Tuesday, November 30, 2010

Welcoming North Korean Refugees in the South

Refugees from the North now living in South Korea have increased, and the recent attack on one of our islands, coming after the sinking of the Cheonan, will soon tell us what affect it will have on refugees. Distrust of the North Koreans is understandable and this recent incident could make matters worse. There are now over 20,000 North Koreans living here. A columnist  for the Catholic Times gives us background information highlighting some of the potential problems.

Over 80 percent of the refugees are women. Until the year 2,000, women refugees numbered under 50 percent, and the ages were from 20 to 40. Difficulty of life in North Korea prompted many of them to leave for China and from there the trip to S.K was less of a problem. The men have to spend about 10 years in army service, which makes it more difficult for them.

The number of women who have found employment is much lower than it is for the men. The government knows about the problem and has changed the law recently to be of more help to the refugees. However, from the tone of the column, the plight of the refugees is greater than in the past because of the larger numbers. A survey of 222 refugees revealed that over 56 percent were not making $500 dollars a month, the government's figure for sustainable life.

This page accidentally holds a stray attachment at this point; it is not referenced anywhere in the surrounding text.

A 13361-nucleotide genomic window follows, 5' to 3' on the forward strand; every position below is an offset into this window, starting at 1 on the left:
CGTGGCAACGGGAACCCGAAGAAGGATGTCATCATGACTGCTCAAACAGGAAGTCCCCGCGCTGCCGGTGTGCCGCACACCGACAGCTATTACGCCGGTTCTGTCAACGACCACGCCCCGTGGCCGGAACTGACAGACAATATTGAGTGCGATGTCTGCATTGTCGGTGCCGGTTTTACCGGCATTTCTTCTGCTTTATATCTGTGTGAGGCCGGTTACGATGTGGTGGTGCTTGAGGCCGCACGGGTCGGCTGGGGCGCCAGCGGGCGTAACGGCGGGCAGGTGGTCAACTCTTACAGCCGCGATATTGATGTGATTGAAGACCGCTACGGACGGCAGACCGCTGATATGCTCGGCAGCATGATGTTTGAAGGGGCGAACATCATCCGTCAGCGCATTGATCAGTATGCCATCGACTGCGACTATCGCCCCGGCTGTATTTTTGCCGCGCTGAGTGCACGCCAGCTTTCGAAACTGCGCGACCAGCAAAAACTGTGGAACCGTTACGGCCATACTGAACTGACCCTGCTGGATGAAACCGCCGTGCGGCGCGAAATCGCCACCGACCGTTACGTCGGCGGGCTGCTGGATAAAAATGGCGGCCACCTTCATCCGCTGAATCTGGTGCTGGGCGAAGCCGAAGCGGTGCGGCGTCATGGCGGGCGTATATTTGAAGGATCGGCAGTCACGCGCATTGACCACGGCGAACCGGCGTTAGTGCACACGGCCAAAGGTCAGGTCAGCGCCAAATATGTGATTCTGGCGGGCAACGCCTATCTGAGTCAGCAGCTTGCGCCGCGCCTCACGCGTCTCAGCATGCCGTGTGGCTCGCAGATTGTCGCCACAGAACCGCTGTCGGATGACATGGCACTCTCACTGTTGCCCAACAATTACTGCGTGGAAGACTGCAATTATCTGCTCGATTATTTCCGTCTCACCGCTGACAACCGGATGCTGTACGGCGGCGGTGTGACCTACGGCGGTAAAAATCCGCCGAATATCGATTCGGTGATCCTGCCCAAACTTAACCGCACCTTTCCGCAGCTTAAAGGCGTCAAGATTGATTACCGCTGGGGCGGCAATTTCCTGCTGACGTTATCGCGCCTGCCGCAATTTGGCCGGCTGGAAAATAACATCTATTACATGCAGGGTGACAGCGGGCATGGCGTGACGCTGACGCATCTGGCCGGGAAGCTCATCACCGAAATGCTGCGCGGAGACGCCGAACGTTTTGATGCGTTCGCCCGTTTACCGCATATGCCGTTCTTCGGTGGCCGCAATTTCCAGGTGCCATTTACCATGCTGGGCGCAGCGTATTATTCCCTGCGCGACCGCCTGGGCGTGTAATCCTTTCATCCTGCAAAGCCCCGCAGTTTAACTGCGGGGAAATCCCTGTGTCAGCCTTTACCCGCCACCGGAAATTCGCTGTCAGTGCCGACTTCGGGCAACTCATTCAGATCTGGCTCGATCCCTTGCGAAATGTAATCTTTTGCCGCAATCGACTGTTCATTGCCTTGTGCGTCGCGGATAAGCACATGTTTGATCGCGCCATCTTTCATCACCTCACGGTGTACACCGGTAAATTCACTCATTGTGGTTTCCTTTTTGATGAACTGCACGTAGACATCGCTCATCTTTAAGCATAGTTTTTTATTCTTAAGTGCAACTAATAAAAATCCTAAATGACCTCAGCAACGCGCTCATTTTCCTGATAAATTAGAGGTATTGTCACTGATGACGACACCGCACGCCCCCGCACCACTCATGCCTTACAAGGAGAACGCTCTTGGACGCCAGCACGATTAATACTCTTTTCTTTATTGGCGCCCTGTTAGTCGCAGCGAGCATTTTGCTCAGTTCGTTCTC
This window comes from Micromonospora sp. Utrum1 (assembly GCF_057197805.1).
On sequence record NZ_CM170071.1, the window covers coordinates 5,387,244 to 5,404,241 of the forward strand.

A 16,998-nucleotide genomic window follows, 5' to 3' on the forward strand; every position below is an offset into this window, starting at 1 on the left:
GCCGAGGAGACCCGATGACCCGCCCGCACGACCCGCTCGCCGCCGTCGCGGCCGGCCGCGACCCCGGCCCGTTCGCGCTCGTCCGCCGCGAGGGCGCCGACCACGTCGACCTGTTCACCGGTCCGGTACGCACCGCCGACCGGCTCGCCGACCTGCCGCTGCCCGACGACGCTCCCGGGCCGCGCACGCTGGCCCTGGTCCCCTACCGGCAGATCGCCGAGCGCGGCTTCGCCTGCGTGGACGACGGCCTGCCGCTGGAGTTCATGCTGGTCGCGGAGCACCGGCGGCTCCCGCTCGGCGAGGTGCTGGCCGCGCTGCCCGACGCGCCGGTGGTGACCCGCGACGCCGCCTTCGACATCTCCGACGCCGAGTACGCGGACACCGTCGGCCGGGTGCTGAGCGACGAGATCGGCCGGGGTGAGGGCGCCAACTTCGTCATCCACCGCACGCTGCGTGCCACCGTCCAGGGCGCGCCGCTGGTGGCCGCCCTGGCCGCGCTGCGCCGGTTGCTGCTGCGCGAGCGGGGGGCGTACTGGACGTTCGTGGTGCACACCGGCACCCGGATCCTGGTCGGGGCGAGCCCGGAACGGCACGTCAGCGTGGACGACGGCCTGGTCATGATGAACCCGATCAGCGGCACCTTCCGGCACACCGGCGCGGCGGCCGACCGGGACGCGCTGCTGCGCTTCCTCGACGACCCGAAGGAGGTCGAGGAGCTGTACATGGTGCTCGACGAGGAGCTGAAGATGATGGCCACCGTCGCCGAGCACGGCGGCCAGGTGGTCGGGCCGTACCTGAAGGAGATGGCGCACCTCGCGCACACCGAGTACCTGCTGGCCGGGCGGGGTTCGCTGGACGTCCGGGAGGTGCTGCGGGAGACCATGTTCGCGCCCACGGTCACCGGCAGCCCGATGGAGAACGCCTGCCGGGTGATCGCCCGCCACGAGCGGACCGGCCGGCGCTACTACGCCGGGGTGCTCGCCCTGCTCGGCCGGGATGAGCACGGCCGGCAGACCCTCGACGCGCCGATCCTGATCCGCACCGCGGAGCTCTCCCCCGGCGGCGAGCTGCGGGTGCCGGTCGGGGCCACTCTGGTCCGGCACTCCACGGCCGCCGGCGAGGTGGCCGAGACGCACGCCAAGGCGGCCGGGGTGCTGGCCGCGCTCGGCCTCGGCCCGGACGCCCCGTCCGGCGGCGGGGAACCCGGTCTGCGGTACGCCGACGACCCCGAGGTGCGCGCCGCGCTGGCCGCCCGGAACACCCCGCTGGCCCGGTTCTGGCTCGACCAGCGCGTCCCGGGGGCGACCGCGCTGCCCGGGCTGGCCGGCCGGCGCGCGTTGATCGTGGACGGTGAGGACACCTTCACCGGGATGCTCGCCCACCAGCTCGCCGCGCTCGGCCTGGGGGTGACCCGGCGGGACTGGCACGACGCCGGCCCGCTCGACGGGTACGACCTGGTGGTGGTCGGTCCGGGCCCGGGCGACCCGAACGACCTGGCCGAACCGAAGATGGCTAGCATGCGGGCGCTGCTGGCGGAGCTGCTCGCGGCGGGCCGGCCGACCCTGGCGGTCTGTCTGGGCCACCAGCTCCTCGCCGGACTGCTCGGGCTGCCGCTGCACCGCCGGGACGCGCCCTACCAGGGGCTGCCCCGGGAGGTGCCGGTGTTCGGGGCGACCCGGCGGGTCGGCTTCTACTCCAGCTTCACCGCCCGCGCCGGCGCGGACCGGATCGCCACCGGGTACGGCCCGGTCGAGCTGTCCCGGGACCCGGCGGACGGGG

Because of the difficulty of making it alone, many get into prostitution or line up at the marriage bureaus to find someone to make their life easier--a sure sign of how difficult it is to make the transition to life here.

The columnist compares the refugee problem in Korea to the problem in Germany after unification. Many of those that stayed in East Germany suffers even now from the after-effects of the hunger they experienced, while those who went to West Germany, risking life in the slums, became part of that society. The present Chancelor of Germany, Angela Merkel, is one of this group.

A recent visitor from Germany, a member of the government, mentioned that it will be very important to know how well the North Korean refugees are doing here in the South, for it will determine the ability of the South and North to come together someday in the future.

The columnist feels that there is more the government and different organizations in the South can do to help. He also feels that the Catholic Church should be doing more to help the refugees in making the difficult transition to life in the South.

Individual Catholics have taken refugees into their homes to ease them into the South Korean culture. It gives them some time to learn about life here from fellow Koreans and about the work possibilities. This is a good way for our Catholics to get involved in a great work of charity and to prepare for the day of unification.